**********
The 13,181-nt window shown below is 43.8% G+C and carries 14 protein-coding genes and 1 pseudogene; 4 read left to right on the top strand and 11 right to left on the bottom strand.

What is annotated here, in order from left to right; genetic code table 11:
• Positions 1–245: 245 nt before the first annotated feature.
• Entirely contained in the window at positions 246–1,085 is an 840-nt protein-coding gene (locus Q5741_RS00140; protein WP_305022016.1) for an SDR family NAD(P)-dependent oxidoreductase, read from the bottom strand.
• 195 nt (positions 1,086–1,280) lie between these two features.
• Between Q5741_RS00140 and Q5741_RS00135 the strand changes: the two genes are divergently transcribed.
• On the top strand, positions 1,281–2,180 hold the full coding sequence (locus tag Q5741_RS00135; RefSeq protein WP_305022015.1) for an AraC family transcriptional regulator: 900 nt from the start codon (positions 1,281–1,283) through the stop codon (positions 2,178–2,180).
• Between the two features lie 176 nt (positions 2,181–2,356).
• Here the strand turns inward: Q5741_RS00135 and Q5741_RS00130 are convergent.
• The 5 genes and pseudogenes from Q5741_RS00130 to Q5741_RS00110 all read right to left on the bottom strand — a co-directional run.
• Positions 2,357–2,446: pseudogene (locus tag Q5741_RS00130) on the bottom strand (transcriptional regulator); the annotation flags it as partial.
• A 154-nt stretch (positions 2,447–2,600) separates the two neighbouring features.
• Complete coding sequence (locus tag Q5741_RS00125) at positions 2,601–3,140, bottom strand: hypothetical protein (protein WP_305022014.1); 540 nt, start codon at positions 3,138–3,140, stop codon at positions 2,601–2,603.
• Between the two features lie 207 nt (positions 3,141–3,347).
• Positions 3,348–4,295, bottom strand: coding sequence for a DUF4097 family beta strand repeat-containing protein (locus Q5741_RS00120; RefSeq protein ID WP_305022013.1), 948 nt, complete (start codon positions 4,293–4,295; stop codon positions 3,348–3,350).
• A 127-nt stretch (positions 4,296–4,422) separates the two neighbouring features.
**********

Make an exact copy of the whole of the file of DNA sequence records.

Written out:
The 13,181-nt window shown below is 43.8% G+C and carries 14 protein-coding genes and 1 pseudogene; 4 read left to right on the top strand and 11 right to left on the bottom strand.

What is annotated here, in order from left to right; genetic code table 11:
• Positions 1–245: 245 nt before the first annotated feature.
• Entirely contained in the window at positions 246–1,085 is an 840-nt protein-coding gene (locus Q5741_RS00140; protein WP_305022016.1) for an SDR family NAD(P)-dependent oxidoreductase, read from the bottom strand.
• 195 nt (positions 1,086–1,280) lie between these two features.
• Between Q5741_RS00140 and Q5741_RS00135 the strand changes: the two genes are divergently transcribed.
• On the top strand, positions 1,281–2,180 hold the full coding sequence (locus tag Q5741_RS00135; RefSeq protein WP_305022015.1) for an AraC family transcriptional regulator: 900 nt from the start codon (positions 1,281–1,283) through the stop codon (positions 2,178–2,180).
• Between the two features lie 176 nt (positions 2,181–2,356).
• Here the strand turns inward: Q5741_RS00135 and Q5741_RS00130 are convergent.
• The 5 genes and pseudogenes from Q5741_RS00130 to Q5741_RS00110 all read right to left on the bottom strand — a co-directional run.
• Positions 2,357–2,446: pseudogene (locus tag Q5741_RS00130) on the bottom strand (transcriptional regulator); the annotation flags it as partial.
• A 154-nt stretch (positions 2,447–2,600) separates the two neighbouring features.
• Complete coding sequence (locus tag Q5741_RS00125) at positions 2,601–3,140, bottom strand: hypothetical protein (protein WP_305022014.1); 540 nt, start codon at positions 3,138–3,140, stop codon at positions 2,601–2,603.
• Between the two features lie 207 nt (positions 3,141–3,347).
• Positions 3,348–4,295, bottom strand: coding sequence for a DUF4097 family beta strand repeat-containing protein (locus Q5741_RS00120; RefSeq protein ID WP_305022013.1), 948 nt, complete (start codon positions 4,293–4,295; stop codon positions 3,348–3,350).
• A 127-nt stretch (positions 4,296–4,422) separates the two neighbouring features.